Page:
The Basics of Estate Planning – Part III

In Part II, we discussed Wills and the advantages and disadvantages of having a Will. This issue will focus on the second of four estate planning tools – a Trust, and the advantages and disadvantages of having a Trust as part of your estate plan.

What is a Trust?

A Trust, generally, is a legal entity that can hold title to property. There are three parties to a Trust agreement: the Trustmaker who creates the Trust, the Beneficiary who receives the benefit of the property held in the Trust, and the Trustee who manages the Trust. The property that is transferred to and held by the Trust becomes the Trust principal. If you create a Trust within your Will, it is called a Testamentary Trust. If you create a Trust while you are alive, it is called an inter vivos or Living Trust.

While you are alive, you usually will receive all the income of the Trust and as much of the principal as you request. Upon your death, the Trust assets are distributed to your Beneficiaries in accordance with your directions contained in the Trust agreement, or it can continue for specified purposes for a period of time.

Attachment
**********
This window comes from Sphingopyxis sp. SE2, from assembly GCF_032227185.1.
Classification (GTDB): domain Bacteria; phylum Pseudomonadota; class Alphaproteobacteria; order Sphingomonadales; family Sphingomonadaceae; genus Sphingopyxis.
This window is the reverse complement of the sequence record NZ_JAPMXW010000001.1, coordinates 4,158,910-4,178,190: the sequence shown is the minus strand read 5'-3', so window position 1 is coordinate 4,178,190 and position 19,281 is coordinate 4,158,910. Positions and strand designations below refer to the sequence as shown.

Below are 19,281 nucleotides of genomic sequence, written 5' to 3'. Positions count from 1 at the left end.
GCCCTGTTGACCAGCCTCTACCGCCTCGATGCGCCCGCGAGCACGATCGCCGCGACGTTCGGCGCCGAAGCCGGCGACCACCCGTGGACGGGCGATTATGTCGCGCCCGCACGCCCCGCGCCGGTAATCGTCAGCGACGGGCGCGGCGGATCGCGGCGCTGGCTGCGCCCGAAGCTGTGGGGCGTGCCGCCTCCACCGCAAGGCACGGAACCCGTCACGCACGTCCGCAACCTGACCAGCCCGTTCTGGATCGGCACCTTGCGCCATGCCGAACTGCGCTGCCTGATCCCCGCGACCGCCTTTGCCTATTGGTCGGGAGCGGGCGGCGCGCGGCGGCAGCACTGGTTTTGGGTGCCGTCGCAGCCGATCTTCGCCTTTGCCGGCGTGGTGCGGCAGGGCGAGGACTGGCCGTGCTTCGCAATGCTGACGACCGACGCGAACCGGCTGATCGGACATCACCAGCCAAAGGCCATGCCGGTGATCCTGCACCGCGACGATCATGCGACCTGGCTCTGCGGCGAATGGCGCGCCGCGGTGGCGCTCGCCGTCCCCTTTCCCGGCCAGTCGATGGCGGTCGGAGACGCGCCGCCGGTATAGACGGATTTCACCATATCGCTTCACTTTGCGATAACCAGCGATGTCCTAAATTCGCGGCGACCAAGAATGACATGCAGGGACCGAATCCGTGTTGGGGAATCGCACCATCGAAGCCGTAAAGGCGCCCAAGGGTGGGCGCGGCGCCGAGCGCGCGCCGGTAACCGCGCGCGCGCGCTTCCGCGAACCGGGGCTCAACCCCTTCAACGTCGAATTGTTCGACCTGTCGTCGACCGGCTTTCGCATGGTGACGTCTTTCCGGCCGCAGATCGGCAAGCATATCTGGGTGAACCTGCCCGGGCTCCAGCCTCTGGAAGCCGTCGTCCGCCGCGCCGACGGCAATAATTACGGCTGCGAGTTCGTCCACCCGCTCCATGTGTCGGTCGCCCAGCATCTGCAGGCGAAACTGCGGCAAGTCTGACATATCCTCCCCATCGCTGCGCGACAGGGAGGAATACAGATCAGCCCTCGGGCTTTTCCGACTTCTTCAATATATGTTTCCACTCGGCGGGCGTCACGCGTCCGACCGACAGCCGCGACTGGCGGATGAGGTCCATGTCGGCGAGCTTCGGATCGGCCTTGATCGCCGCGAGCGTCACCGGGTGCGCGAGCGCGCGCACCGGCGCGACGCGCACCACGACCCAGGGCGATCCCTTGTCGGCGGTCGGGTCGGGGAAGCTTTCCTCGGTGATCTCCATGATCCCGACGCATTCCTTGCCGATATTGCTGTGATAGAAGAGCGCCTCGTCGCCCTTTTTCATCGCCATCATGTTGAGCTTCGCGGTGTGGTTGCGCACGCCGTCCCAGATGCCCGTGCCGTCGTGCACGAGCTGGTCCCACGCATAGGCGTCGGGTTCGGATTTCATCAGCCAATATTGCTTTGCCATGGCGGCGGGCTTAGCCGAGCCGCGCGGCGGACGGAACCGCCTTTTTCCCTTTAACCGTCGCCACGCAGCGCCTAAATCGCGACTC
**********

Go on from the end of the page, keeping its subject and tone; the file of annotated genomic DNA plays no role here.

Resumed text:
The Advantages and Disadvantages of a Trust

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The Basics of Estate Planning – Part I

Did you know that approximately 60% of American adults do not have a written estate plan?  Estate planning is extremely important, but most adults do not fully understand what estate planning is and how it works.  Adults also do not fully understand that without an estate plan, a judge, who does not know you, your family, or your wishes, will determine who gets your assets and who will care for your minor children.

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Why Every Adult Needs an Estate Plan

An estate plan allows you to get your affairs in order in the event you become incapacitated or die.  A Will, which is the most basic estate planning tool, contains a written set of instructions to your loved ones as to how you want your estate to be distributed after your death. So, what happens … Read more